City leaders and environmental experts discussed a proposed carbon tax legislation and its potential benefits for citizens and the environment at a panel Thursday night hosted by Boston University’s Environmental Student Organization.
The carbon tax bill would impose a tax on carbon-based fuels and invest the tax revenue in transportation systems across the Commonwealth, according to the text of the legislation.
The proposed tax is designed to reflect both economic and environmental costs of carbon production and consumption, said Massachusetts Sen. Michael Barrett, sponsor of the bill.
“We’re trying to come up with a way of taxing that captures all the costs of production because here’s what happens when you price something correctly: the cost goes up, and what happens when something is more expensive to you? In general when things become more expensive, people, without even realizing it, start consuming less,” he said.
The panel also featured Gary Rucinski, Northeast regional coordinator of the Citizens’ Climate Lobby; Lawford Anderson, a professor of earth and environment at BU; and Jessica Chicka, a graduate student in the School of Theology.
The Citizens Climate Lobby commissioned a study to see the possible effects of implementing a tax of $15 per ton of carbon on a national level, Rucinski said.
“If you put that kind of plan in place, then in ten years, we will create two million new jobs above and beyond what we will have created in a business-as-usual scenario,” he said. “So the economy is going to grow anyway, but if we go through with carbon tax, then we would add two million more ads in the next ten years than we’re going to get otherwise.”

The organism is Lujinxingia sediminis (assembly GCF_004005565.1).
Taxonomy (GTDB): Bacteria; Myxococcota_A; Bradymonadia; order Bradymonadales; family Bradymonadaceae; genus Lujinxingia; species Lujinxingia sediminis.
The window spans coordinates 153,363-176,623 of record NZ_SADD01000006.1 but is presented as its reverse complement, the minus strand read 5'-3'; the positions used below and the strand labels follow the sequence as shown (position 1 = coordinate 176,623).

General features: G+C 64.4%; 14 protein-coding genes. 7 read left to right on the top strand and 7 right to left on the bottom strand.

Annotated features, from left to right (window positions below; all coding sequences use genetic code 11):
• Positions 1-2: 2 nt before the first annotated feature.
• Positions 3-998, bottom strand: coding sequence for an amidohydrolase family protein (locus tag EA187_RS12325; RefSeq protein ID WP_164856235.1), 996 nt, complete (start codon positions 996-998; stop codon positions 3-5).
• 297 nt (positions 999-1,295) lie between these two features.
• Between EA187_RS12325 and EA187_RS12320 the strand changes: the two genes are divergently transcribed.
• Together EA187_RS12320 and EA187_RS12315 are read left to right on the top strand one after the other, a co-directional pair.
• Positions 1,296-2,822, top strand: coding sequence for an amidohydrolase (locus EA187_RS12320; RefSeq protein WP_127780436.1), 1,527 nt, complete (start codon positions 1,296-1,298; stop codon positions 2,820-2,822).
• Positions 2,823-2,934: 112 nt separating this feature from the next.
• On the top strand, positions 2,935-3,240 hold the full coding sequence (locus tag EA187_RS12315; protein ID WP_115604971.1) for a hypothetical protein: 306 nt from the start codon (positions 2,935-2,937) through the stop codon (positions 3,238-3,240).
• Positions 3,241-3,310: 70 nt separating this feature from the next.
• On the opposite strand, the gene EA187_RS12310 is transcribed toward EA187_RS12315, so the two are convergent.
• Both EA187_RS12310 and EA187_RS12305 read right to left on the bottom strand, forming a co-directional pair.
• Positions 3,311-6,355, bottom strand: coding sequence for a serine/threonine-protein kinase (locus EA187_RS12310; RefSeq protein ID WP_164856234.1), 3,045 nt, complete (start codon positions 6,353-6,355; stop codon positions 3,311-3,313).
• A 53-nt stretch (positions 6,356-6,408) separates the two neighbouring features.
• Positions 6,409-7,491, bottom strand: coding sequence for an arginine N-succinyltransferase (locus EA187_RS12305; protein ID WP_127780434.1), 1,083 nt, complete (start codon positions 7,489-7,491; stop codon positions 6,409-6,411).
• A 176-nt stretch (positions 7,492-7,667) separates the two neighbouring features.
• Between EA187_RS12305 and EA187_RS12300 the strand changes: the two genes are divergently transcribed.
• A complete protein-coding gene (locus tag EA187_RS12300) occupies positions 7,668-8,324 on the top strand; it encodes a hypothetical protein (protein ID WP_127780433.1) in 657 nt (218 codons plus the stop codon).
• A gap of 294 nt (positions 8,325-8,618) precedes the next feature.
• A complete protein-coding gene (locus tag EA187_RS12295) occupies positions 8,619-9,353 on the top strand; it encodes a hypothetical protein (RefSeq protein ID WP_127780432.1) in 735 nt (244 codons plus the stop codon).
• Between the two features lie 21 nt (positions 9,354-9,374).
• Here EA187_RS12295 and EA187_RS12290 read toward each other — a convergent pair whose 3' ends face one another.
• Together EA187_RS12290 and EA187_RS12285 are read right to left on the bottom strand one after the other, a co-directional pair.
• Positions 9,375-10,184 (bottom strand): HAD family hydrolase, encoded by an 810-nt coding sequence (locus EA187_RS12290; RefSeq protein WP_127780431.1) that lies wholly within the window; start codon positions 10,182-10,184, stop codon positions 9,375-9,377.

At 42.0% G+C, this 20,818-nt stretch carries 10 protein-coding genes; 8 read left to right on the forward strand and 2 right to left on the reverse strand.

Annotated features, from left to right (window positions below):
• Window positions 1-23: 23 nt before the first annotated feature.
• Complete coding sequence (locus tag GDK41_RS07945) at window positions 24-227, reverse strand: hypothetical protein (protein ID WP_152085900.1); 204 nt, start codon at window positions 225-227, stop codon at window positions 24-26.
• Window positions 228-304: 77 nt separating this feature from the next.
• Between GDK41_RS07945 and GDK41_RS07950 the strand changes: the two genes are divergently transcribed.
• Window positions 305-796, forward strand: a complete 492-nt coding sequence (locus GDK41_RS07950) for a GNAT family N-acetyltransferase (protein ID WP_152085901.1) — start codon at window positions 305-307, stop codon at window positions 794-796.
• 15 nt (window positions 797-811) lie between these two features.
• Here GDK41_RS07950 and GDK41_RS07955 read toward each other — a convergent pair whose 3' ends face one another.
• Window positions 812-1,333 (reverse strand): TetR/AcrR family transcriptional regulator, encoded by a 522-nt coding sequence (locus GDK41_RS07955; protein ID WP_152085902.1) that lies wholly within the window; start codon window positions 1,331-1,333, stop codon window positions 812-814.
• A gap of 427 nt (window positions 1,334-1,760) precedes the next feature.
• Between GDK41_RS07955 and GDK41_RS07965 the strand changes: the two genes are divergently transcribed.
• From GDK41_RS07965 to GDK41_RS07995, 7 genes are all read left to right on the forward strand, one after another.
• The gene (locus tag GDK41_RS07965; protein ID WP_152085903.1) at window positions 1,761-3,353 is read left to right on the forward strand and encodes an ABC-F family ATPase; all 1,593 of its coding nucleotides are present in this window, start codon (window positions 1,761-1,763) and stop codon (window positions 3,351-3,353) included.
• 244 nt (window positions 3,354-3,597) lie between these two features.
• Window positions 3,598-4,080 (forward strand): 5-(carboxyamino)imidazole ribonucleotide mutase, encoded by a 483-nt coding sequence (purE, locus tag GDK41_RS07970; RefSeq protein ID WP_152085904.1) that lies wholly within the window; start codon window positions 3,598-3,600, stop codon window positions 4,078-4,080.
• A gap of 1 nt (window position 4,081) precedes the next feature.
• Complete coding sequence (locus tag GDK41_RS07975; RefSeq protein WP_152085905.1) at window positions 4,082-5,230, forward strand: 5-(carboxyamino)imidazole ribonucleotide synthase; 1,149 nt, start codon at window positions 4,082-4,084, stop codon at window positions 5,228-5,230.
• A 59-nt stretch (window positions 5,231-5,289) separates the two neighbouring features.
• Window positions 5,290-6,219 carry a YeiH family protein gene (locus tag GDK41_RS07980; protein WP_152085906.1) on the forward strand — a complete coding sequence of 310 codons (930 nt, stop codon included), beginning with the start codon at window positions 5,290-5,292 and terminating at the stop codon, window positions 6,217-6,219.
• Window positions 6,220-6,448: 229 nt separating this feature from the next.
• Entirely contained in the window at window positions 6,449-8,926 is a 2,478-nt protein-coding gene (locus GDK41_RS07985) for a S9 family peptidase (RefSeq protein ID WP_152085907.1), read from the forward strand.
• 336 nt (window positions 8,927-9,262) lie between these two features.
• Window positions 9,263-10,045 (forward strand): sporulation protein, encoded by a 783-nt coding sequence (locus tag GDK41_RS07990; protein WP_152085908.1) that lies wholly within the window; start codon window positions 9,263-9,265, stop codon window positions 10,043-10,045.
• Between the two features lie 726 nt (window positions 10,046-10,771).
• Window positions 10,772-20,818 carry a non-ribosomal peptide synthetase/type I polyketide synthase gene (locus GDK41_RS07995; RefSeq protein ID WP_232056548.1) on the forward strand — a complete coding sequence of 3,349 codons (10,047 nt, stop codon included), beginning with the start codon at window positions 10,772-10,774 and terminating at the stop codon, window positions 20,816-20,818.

The money from the tax would return back to taxpayers and serve as a preventative measure for carbon consumption, Rucinski said. The goal is not to raise money.
Anderson said that with overwhelming proof of global warming, there is a great need for change.
“It took 10,000 years to warm six degrees. And we have added one degree in the last one hundred years,” he said. “Do the math. That’s really accelerating. This is scary. And so the amount of warming happening today is at a rate the Earth has never seen.”
Chicka said that although the science behind ecological crises is important to understand, it’s also crucial to be aware of the social justice issues that are linked to the broader scientific picture.
“Low-income areas and people usually unjustly bear the brunt of pollution created by others in their community,” she said.
Several attendees said they found the diverse perspectives about the carbon tax bill informative.
Alexander Golob, a junior in the College of Fine Arts, said he appreciated the multi-faceted approach to climate change that the panel presented.
“It was interesting to see how the change that all of them want to see are approached from different ways,” he said. “The only way change can be made is through a combination of those different methods of advocacy.”
Kara Laurenson, a senior in the College of Arts and Sciences, said the panel could have focused more on the scientific aspect behind climate change.
“I thought Senator Barrett had a lot of good points, [but] he sounded like a politician,” she said. “He was informative, but since this a group of students who are all studying the science behind it, I thought it could have been a little more science-based.”
Lydia Stinson, a senior in CAS, said she especially appreciated the moral perspective behind implementing legislation like the carbon tax.
“A lot of people hear about the science, and a lot of people hear through politics about climate change, but not a lot of people hear about the moral standpoint,” she said. “And it’s important to learn about the moral incentives and communal action. It’s what brings people together, and it’s what motivates people to vote and to learn.”